• Music For Everyone
  • Call Us: 303.543.3777
  • Open Hours: Mon – Thurs. – 2:00 pm to 9:00 pm / Sunday – 2:00 pm to 7:00 pm

Tips, Tricks, and Helpful Accessories for Beginning brass students!

Tips, Tricks, and Helpful Accessories for Beginning brass students!

A lesson for Brass Students, by Carrie Blosser, guest columnist

The first few years of any new activity are filled with ups and downs, but with the addition of some strategically placed aids, students will be more successful!

Today’s article will be helpful for trumpet, trombone, baritone, tuba, or any brass player. But, these tips can be useful for all of your music lessons.  Here are a few items to start off successfully:

Instrument in good working condition!

For trumpets I recommend getting an instrument that has a 1st and 3rd valve slide. Also making sure that the valves and slides all work easily! If they don’t, take it back to the rental location and ask for it to be fixed or replaced with a different instrument.

trumpet lessons near me

For French Horn, I prefer students start with a Double Horn rather than a single horn. Band music starts in a pretty high range for horn and would prefer to teach using the trigger.

The rotary valves should all work easily without sticking. Trombones, the slide should move very easily and the slide lock (holds the slide in place) should also work!

For Baritone and Tuba the valves should work easily. With all of the Brass instruments, check all the slides; if they do not work easily right away take it back to the store. Sticky slides and frozen valves will not get better over time, they require cleaning or repair make sure you start with good instrument.

Use a music stand!

Using a dresser or bed or floor as a music stand causes all sorts of issues in brass playing where we need free flowing air. Try breathing with your chin all the way down, not very comfortable. Stress and tension in your body will transfer to your sound. The fold up wire stands are great to start with, but they are not made to last. Purchasing a sturdy, built to last stand like the Manhasset M48 should be added to your budget as soon as possible.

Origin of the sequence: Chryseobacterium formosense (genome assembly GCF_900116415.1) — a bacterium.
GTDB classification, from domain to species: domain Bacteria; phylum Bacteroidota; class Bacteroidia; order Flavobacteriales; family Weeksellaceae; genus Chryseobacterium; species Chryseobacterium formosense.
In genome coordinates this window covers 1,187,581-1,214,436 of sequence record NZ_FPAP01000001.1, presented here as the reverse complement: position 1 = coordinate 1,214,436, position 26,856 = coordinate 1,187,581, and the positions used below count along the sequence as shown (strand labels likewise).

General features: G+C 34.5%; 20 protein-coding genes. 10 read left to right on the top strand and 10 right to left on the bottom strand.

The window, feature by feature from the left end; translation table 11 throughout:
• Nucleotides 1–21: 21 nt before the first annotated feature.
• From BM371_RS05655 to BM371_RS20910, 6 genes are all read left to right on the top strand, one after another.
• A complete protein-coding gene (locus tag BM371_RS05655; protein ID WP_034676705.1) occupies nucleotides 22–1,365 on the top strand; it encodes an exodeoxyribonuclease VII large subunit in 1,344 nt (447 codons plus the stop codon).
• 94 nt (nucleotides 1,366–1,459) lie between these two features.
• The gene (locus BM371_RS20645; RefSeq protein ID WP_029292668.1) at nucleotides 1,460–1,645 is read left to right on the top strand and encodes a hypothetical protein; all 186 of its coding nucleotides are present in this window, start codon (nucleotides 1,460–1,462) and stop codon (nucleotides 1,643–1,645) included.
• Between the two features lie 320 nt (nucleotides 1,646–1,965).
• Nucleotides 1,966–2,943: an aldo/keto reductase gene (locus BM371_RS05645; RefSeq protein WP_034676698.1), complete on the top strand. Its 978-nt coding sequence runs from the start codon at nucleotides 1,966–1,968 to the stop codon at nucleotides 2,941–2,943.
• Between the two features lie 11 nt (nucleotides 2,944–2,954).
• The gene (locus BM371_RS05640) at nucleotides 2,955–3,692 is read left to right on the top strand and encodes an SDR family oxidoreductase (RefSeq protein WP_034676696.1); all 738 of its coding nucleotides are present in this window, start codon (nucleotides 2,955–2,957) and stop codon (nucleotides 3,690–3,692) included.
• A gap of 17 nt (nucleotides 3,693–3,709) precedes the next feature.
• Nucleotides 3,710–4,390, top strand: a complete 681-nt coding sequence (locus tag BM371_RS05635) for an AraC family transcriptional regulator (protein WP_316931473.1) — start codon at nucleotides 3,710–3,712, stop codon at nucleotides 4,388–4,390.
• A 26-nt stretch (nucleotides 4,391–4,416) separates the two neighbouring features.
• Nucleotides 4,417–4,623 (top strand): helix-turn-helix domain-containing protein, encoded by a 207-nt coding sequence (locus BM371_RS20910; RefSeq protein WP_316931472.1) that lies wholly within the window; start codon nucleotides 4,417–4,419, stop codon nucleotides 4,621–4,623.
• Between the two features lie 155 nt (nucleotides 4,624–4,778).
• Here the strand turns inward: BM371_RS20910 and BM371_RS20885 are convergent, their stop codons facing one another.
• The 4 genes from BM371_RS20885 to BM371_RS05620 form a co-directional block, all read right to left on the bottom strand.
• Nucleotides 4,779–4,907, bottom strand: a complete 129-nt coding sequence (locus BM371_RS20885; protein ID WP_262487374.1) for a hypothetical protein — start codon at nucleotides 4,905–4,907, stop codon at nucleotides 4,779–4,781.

Use a Tuner!

I love the Tonal Energy Tuner App on my phone and all of my students have used it in our lessons. It is so easy to play a little below or above the center of the pitch with all the brass instruments so having a tuner gives visual feedback.

With Tonal Energy, when you play in the center of the pitch you get a green smiley face! Students of all ages seem to really love it! I am a fan of anything that helps students practice more.

TE is available for iphones/ipod/ipad and android phones/tablets. My personal focus is always for students to get a great sound on their instrument along with solid intonation. Here is the website http://tonalenergy.com

Maintenance!

Keep valves oiled and slides grease, if the valves feel a little slow don’t be afraid to use your oil, same does for your slides. Every instrument and climate is different; I personally oil my valves every week or so, mostly whenever they start to feel a bit slow.

Cleaning: Blowing warm, spitty air into a dark tube is just asking for gross things to start growing. I recommend cleaning your instrument every 3-6 months depending on how much you use it. Your music store will have the necessary items for cleaning. The short story is your instrument needs a bath, in the bathtub with dish soap. Your cleaning kit should come with instructions, if not Google how to clean your instrument.

Private Lessons!

Your band teacher is a saint. There are only so many minutes in a class to create a cohesive band sound. It is so easy for bad habits of too much tension, not using slides, and bad hand positions to form without individual attention to students.

Private teachers can help stave off those bad habits. Also private teachers can recommend and write out other music that might help engage students more.

Classic rock, pop, jazz, can always be worked on in private lessons. Also, Beginner band books have a very limited range for the first 6 months or more, then all of a sudden go higher. The initial range that students start is the easiest part for all brass, switching gears to the higher, harder range causes a lot of students to get discouraged and sometimes quit. Lots of great exercises can be started in lessons to expand range and make the transition in band super smooth.

I hope these tips help increase the effectiveness of your musical studies: Happy Practicing!